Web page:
Disney's Lilo and Stitch made waves when it was first released in 2002. Although it's a kids' cartoon, it nevertheless dealt with some hard-hitting themes about belonging, family, social norms and class. While you might have loved #LiloAndStitch as a kid, did you ever delve a little deeper to notice the movie's secrets? Check out 10 of them below:
1. The Pudge Theorem
At the beginning of the movie, Lilo desperately needs to give Pudge the Fish a peanut butter sandwich. But there is a hidden reason: Lilo's parents died in a rainstorm, and Pudge "controls the weather."
Read more about it here:
2. The Smiling Doll
When Lilo drops her doll, and then comes back and picks it up, Scrump (the doll) begins to smile. Sounds like a horror movie, right?
- This Deleted 'Lilo & Stitch' Scene Exposes the Harsh Realities of Ignorant Tourism
- Top Favorite Experiments From 'Lilo And Stitch' We All Want As Pets
3. Lullaby Of The Lost
The name Lilo means "Generous One" in Hawaiian. It can also mean "lost" and the song title "He Mele No Lilo" loosely translates into "Lullaby of the Lost." The name Nani means "beautiful" in Hawaiian.
4. The Hidden Logo
At the beginning of the film, the judge asks Stitch to say something that shows he's good, he licks his glass surroundings. What he licks is the design of the Walt Disney "D."
5. The Wonderful Thing About __________s
Many of the aliens in the film are inspired by Disney characters, including Piglet and Tigger.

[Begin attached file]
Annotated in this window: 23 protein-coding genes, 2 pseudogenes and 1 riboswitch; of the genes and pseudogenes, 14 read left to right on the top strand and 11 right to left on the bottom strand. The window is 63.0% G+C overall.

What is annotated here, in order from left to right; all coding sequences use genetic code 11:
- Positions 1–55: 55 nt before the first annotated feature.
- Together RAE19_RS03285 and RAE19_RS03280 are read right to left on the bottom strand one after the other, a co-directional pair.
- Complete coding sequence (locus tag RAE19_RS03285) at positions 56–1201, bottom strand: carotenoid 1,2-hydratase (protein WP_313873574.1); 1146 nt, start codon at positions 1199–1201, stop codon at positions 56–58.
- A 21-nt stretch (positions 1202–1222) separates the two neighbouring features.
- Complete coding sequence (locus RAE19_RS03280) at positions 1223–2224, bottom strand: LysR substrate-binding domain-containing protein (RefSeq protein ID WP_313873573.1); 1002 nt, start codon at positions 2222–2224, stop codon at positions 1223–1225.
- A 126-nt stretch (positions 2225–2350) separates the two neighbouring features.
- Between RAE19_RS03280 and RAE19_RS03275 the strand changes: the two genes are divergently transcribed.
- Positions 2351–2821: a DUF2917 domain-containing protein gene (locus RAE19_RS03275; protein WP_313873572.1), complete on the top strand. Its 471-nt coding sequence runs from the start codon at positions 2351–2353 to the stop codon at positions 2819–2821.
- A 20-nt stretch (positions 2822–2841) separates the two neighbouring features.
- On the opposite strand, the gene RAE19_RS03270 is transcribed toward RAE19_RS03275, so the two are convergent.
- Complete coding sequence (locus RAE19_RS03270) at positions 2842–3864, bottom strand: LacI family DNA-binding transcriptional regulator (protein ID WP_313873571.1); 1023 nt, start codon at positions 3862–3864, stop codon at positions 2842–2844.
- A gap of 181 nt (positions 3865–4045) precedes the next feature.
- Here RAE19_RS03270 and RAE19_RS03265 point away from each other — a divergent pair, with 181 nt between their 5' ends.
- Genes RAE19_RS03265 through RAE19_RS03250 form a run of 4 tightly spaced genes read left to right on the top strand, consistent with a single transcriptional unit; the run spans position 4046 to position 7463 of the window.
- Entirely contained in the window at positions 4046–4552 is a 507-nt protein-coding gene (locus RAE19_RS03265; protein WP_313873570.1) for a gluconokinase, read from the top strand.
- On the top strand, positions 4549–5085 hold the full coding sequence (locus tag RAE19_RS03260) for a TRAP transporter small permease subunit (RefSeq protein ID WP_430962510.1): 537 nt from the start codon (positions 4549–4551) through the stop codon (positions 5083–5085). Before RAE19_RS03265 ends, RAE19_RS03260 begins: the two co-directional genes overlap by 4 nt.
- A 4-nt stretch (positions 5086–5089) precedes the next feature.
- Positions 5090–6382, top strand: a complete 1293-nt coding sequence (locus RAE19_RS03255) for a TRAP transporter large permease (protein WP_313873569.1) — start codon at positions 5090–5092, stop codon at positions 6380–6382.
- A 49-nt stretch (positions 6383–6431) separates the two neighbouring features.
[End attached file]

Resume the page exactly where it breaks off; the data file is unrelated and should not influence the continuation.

6. Setting some records
Lilo and Stitch is the first feature film to be set in Hawaii.
Cobra Bubbles (played by Ving Rhames) is almost identical to his character in Pulp Fiction, right down to the earring.
Most of the license plate numbers in the film (the fire engine, gas tanker, the fuel truck in the volcano, and Nani's Beetle — but only the one at the end, not at "blue punch buggy" — plus one in Lilo's room) are A113. It's the same as Mrs. Davis's plate number in Toy Story (1995), Mater's plate number in Cars (2006), and has been used in many other Disney/Pixar films. It is a reference to a room number at the California Institute of the Arts, where many of the animators received their educations.
9. Jumba Plot Change
Originally, Stitch was going to be an intergalactic gangster, Jumba was going to be a disgruntled member of his gang who was left behind during a heist and was going after him for revenge, and the other members of the gang would have been the ones who came to get him in the third act. The filmmakers felt that Stitch was more sympathetic when the audience thought of him as younger, and so was changed from a hardened criminal to a genetic experiment, and Jumba became the scientist who created him.
10. Hiding In Plain Sight
HIDDEN MICKEY: There are several "hidden Mickeys" in the movie (as in all Disney movies); one can be seen in the Grand Council scene, on Jumba's platform. Another can be seen as a logo on the shorts of one of Lilo's photographic subjects on the wall of her room. And another, pictured above, is Mickey himself in a photo on Lilo's wall.
Do you know any more fun Lilo and Stitch trivia?